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Evaluation and Management of Ultrasonographically Detected Ovarian Tumors in Asymptomatic Women

van Nagell, John Rensselaer Jr MD; Miller, Rachel Ware MD

doi: 10.1097/AOG.0000000000001384
Contents: The Ovary: Clinical Expert Series
Expert Discussion
Spanish Translation

Data from screening trials indicate that a significant percent of asymptomatic women older than 50 years of age will develop ovarian abnormalities that are detectable by ultrasonography. Most of these abnormalities are benign, and many will resolve spontaneously. However, the risk of ovarian cancer, particularly in postmenopausal women, is of concern. The goal is to use a diagnostic and treatment algorithm that will reliably detect ovarian cancer at the earliest possible stage while limiting the number of women undergoing surgery for benign disease. The combination of morphology indexing and serum biomarker analysis can accurately predict the risk of malignancy in most ovarian tumors. Ovarian tumors with cystic or septate morphology are at minimal risk of malignancy and can be followed with serial ultrasonography evaluations, thereby avoiding the morbidity and cost of surgery. Complex or solid ovarian tumors with a high morphology index score, or those with increasing biomarker production, are at a high risk of malignancy, and patients with these tumors should be referred to a gynecologic oncologist for further evaluation and treatment.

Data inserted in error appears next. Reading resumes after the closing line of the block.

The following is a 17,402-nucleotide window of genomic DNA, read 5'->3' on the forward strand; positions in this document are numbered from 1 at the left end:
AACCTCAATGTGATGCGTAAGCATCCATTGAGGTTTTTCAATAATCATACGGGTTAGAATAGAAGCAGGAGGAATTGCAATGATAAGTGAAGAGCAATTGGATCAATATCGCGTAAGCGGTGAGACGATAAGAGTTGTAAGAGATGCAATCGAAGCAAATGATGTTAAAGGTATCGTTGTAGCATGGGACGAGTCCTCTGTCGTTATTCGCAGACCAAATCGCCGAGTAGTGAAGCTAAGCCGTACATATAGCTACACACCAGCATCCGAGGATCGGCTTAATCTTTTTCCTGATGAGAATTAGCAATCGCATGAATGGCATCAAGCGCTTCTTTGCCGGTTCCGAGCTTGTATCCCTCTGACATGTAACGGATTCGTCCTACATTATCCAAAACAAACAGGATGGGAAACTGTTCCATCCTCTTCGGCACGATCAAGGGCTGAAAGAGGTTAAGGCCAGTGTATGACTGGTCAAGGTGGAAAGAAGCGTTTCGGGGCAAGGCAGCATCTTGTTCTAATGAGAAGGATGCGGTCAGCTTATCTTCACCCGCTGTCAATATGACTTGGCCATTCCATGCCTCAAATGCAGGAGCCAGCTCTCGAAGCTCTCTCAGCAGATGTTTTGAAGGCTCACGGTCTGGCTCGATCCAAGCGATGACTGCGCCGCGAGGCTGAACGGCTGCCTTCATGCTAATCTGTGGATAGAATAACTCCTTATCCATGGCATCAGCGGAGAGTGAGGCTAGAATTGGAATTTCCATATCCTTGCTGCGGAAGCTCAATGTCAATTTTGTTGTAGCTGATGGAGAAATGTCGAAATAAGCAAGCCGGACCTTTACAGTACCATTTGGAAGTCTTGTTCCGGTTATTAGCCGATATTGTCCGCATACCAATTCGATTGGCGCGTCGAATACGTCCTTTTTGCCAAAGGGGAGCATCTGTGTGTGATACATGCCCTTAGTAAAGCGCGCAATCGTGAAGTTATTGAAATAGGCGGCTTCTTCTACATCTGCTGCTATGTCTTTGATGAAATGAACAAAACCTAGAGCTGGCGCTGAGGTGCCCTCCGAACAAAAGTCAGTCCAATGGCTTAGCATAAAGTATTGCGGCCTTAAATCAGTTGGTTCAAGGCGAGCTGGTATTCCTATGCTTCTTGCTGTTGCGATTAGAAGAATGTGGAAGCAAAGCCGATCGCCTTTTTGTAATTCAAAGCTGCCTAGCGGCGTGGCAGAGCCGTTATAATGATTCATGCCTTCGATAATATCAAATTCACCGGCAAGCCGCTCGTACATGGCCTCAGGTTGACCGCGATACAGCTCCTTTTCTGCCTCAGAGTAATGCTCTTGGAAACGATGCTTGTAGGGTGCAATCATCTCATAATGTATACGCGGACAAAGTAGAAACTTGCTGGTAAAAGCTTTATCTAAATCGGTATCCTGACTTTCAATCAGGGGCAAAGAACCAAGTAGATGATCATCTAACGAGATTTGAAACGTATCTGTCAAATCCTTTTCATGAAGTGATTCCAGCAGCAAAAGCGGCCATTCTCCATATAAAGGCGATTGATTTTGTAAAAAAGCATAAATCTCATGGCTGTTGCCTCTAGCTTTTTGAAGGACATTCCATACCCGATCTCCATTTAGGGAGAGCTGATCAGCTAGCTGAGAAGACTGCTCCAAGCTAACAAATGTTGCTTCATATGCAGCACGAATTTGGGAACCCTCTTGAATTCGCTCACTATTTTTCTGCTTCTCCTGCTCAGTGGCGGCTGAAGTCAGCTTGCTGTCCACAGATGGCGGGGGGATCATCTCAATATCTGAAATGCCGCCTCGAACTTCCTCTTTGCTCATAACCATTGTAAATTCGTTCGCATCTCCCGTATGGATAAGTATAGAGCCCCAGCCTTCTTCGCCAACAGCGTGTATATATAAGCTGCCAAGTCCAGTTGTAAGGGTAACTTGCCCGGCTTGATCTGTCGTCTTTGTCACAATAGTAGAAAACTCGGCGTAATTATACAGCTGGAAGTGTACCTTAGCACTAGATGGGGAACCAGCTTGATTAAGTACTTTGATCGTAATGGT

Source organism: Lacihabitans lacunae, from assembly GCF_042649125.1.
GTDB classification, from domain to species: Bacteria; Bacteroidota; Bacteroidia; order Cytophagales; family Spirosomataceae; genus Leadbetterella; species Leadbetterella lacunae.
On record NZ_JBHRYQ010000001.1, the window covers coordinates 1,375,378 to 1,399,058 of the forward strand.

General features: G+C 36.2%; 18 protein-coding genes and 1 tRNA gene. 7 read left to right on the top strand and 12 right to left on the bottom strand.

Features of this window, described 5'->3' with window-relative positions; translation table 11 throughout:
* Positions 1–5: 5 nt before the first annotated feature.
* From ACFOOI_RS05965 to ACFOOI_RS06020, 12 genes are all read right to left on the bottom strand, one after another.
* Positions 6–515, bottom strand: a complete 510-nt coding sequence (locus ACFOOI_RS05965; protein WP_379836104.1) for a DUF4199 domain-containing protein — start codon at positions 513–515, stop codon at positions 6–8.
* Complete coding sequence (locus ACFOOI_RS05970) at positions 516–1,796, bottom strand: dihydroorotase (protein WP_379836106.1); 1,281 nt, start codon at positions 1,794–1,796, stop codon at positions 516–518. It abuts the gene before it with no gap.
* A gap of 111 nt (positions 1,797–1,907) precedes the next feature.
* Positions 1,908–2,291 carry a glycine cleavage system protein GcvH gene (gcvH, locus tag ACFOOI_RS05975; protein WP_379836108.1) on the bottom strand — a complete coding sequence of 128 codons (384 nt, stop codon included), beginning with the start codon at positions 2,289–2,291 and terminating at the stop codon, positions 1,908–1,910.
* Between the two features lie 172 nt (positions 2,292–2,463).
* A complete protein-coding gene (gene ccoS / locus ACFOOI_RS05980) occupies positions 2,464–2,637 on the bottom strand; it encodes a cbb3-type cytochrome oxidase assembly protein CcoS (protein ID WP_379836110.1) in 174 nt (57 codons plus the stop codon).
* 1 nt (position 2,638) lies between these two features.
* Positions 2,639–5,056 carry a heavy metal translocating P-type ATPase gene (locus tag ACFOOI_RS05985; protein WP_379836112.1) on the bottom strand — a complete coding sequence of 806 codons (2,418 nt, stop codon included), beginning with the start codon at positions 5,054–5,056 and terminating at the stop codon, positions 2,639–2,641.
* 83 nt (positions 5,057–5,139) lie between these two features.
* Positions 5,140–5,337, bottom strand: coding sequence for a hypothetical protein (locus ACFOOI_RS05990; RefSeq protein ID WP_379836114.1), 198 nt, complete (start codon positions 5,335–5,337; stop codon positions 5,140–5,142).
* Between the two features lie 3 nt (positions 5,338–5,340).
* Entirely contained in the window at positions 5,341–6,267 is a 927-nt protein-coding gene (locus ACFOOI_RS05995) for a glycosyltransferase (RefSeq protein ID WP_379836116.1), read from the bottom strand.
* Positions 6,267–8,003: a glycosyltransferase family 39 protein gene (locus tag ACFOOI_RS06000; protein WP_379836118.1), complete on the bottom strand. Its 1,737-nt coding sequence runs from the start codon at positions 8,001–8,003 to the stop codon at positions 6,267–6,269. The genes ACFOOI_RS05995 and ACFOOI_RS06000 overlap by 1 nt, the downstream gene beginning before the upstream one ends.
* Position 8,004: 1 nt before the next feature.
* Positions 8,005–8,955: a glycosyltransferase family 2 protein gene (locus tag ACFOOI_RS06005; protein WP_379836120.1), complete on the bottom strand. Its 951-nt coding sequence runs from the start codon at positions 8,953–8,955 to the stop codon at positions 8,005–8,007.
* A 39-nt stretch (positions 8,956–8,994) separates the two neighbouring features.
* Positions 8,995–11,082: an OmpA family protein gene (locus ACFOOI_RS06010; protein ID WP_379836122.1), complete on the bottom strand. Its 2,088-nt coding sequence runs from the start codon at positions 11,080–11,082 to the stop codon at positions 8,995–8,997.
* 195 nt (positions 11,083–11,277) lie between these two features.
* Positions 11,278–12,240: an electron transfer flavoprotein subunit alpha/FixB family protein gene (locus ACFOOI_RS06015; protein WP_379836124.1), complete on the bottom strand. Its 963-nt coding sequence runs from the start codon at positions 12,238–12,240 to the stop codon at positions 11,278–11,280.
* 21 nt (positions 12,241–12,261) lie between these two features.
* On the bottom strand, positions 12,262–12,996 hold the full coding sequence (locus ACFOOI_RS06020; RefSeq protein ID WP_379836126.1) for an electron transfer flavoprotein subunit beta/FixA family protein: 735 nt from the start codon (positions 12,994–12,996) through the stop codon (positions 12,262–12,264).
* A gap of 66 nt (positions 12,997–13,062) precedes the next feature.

The combination of high-resolution ultrasonography, tumor morphology indexing, and serum biomarker analysis provides accurate assessment of risk of malignancy in ovarian tumors.

Division of Gynecologic Oncology, Department of Obstetrics and Gynecology, University of Kentucky Chandler Medical Center, and the Markey Cancer Center, Lexington, Kentucky.

Corresponding author: John Rensselaer van Nagell Jr, MD, Division of Gynecologic Oncology, University of Kentucky-Markey Cancer Center, 800 Rose Street, Lexington, KY 40536-0293; e-mail:

Financial Disclosure The authors did not report any potential conflicts of interest.

Continuing medical education for this article is available at

© 2016 by The American College of Obstetricians and Gynecologists. Published by Wolters Kluwer Health, Inc. All rights reserved.